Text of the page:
What about Tennessee's growing number of micro-distillers?
They're divided on the law. Some support the regulations on the grounds that they help maintain a uniform style and identifiable profile for Tennessee Whiskey.
“I want Tennessee to be synonymous with quality, like champagne with France,” says Billy Kaufman, president and CEO of Short Mountain Distillery, which makes moonshine and bourbon. “But that happens only if we all agree to certain ways of making whiskey. We should be building on that tradition.”
Kaufman argues that with so many new distilleries entering the marketplace, there's the potential for quality to diminish and tarnish the state's brand in the eyes of whiskey drinkers. The board of the Tennessee Distillers Guild, a group of 11 small distilleries headed by Kaufman, voted on Tuesday to support the current regulations.
But not every booze maker agrees. “It’s a matter of rights,” says Prichard's Distillery owner Phil Prichard. “Anytime somebody creates a regulation, that takes away a certain amount of freedom.”
Unlike the big Tennessee producers, Prichard doesn’t use charcoal mellowing, and when the regulations were put in place last year, state legislators exempted Prichard’s from the new mandates and allowed him to continue making Tennessee Whiskey the way he’d been distilling it since 1997.
“I should be able to make it the way I believe it should be made,” Prichard says. “Controlling the quality of Tennessee Whiskey by legislation is a fool’s folly. The state legislature isn’t the final arbiter of quality whiskey. The marketplace is.”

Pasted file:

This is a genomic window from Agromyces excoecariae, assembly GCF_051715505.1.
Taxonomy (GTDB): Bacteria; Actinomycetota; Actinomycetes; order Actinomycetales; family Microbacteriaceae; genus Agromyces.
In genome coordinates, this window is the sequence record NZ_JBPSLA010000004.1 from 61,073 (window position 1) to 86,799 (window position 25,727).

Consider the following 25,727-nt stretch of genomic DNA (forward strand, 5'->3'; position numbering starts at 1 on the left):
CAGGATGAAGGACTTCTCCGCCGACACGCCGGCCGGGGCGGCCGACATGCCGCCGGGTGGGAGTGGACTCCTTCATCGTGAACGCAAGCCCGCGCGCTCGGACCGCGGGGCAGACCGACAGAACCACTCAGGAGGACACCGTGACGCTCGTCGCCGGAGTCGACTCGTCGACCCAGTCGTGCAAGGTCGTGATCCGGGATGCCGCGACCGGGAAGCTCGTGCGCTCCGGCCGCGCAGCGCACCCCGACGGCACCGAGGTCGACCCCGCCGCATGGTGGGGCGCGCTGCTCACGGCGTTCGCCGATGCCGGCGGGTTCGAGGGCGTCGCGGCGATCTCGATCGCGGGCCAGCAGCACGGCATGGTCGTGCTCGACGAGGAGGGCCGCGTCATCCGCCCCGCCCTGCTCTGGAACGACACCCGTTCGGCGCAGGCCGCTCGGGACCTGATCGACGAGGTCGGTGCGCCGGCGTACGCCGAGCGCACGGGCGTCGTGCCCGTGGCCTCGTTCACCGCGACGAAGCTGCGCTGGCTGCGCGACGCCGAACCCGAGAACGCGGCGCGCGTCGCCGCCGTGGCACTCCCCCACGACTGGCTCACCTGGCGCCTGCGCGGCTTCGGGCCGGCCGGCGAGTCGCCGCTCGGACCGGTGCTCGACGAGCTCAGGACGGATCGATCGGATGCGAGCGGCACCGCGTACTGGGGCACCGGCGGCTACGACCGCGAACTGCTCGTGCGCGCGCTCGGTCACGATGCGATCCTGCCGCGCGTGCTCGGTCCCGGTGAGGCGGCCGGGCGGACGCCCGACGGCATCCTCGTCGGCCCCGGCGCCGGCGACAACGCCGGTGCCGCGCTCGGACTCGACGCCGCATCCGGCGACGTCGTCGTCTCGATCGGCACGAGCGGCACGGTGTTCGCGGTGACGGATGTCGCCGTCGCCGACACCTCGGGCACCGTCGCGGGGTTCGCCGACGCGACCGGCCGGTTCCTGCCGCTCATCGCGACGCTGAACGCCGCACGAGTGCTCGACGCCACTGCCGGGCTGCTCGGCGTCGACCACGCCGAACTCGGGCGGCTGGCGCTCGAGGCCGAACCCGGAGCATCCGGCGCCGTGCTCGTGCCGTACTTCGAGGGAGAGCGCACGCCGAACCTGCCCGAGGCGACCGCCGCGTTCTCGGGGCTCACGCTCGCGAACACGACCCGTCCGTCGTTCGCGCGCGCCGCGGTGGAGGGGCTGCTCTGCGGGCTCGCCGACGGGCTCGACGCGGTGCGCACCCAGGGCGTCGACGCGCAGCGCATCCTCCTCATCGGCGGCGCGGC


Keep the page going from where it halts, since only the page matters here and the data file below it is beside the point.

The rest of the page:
What does this all mean for the regulations?
On Tuesday, the Tennessee House State Government Committee heard from distillers on both sides of the issue. Republican State Rep. Bill Sanderson introduced an amendment that would repeal those mandates. The committee adopted the changes with a voice vote but pushed a final vote to next week. The Senate committee is expected to take up the issue next week.
So is this really a fight about big government?
It's less about politics and more about what people like to drink. The American whiskey market has exploded because it’s been able to experiment with different barrel combinations and various flavors like cinnamon, honey and maple. Stricter regulations about what constitutes Tennessee Whiskey could hamper that innovation.
If passed, the new law would likely define Tennessee Whiskey as any whiskey manufactured, distilled and stored in Tennessee and do away with regulations requiring new charred oak barrels and charcoal mellowing. That could make it easier for new distilleries to get their product to market, branded as Tennessee Whiskey, while allowing for greater experimentation. And those new micro-distilleries could eventually be smart acquisitions for a company like Diageo.
“Bourbon’s adaptability when compared with Scotch [which has its own rigid production laws] is what’s provided the edge in terms of innovation in the last few years and put it in the place to spearhead the growth of the category,” says Spiros Malandrakis, senior alcoholic drinks analyst for Euromonitor. “I think Diageo is very worried. They want a piece of the pie, and innovation plays a role in this. Diageo is probably interested in buying some local distilleries because Scotch has been sitting on its laurels.”